Ottawa's budget good news for SFU

Mar 06, 2003, vol. 26, no. 5
By Howard Fluxgold

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Both federal and provincial budgets were handed down on Feb. 18 but for SFU it was Ottawa's document that provided the biggest impact.

“The outstanding good news from Ottawa is the establishment of a permanent program to cover the indirect costs of research,” proclaimed Bruce Clayman, VP-research. Last year the federal government instituted a one-time program with a budget of $200 million for indirect costs, but the current budget allocates $225 million for the budget year in an ongoing program.

SFU will receive about $5 million for its 2003-04 budget year to cover indirect costs, up from about $4.4 million for 2002-03. This represents about 2 per cent of the total university budget and about half the full indirect costs. Indirect costs can include the purchase, operation and maintenance expenses, for shared equipment and facilities, grants facilitation, library and research archiving expenses, and technology transfer and commercialization services.

Clayman explained that “the universities independently and through the Association of Universities and Colleges of Canada lobbied long and hard” to convince the government to cover the indirect costs. He says the federal government “realized that if you are going to have a knowledge based economy somebody is going to have to pay the full costs of research, and full costs include direct costs, which they have been funding, and indirect costs.”

In the past, the university had to pick up the indirect costs which often meant insufficient shared resources and in some cases diversion of resources from other activities within the university “including undergraduate teaching, which was unfortunate and something we didn't want to happen,” notes Clayman.

Students also gained financially from the federal budget through changes to the Canada student loan (CSL) program. They will now be allowed to earn up to $1,700 a year, including award and bursary income - an increase from $600 - before their income reduces the amount of support they are eligible to receive through student loans and grants.

In addition, students will now be able to receive up to $1,800 in merit-based scholarships before the amount they receive is cut back.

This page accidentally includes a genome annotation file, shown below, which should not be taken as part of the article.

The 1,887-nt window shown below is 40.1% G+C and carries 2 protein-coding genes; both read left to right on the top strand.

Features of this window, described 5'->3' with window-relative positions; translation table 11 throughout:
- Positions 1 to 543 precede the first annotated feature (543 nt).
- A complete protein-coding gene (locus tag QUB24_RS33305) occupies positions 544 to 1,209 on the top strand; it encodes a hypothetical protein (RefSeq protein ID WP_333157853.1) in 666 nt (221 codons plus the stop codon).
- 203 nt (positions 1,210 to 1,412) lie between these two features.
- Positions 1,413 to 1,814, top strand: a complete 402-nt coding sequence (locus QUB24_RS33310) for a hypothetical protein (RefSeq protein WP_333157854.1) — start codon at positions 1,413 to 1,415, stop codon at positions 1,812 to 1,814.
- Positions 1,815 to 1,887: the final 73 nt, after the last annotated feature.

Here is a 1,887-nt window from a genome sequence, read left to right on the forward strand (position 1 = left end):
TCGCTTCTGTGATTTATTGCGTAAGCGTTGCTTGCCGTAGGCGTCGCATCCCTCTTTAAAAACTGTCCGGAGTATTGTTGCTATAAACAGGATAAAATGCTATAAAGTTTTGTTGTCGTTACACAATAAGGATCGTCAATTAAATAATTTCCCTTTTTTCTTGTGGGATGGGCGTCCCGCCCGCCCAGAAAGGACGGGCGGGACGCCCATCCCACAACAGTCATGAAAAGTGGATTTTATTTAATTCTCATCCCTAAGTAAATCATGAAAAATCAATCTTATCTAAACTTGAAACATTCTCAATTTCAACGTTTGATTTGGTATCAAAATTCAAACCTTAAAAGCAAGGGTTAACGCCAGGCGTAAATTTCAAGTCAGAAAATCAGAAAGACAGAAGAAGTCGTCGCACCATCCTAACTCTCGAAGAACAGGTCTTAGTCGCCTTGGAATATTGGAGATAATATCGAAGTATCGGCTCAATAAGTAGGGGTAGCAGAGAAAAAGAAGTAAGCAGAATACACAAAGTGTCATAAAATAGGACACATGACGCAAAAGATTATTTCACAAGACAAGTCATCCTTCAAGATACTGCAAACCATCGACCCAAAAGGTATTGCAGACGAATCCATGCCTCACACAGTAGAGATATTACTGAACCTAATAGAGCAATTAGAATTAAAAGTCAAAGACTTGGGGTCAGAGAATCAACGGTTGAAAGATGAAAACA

Charlotte French, director of student academic resources, says that so far the province has not confirmed whether the changes will be adopted for the fall 2003. “We have to wait and see what the province is able to do because rules are set for the Canada student loan program federally but everything is administered provincially. The province may not be able to adopt the changes in time for processing this summer.”

The Home Instructional Program for Preschool Youngsters (HIPPY), which SFU helped launch and coordinates at Britannia community centre, could be a beneficiary of an additional $900 million in the federal budget over five years for early learning and child care. HIPPY is a worldwide network of community run projects dedicated to helping families in poverty realize their potential as home educators and instill in their preschool aged children an appreciation for learning. The money is dependent upon Ottawa and the provinces reaching agreement on its use. Debbie Bell, community education program director in the continuing studies department, says, “It remains a mystery how the province will administer the money.”

Finally, the B.C. government has given SFU's $500,000 so the university can increase enrollment by an additional 84 students. “On the whole, the provincial budget, with this one exception, was pretty much as the university expected,” says Pat Hibbitts, VP-finance and administration.

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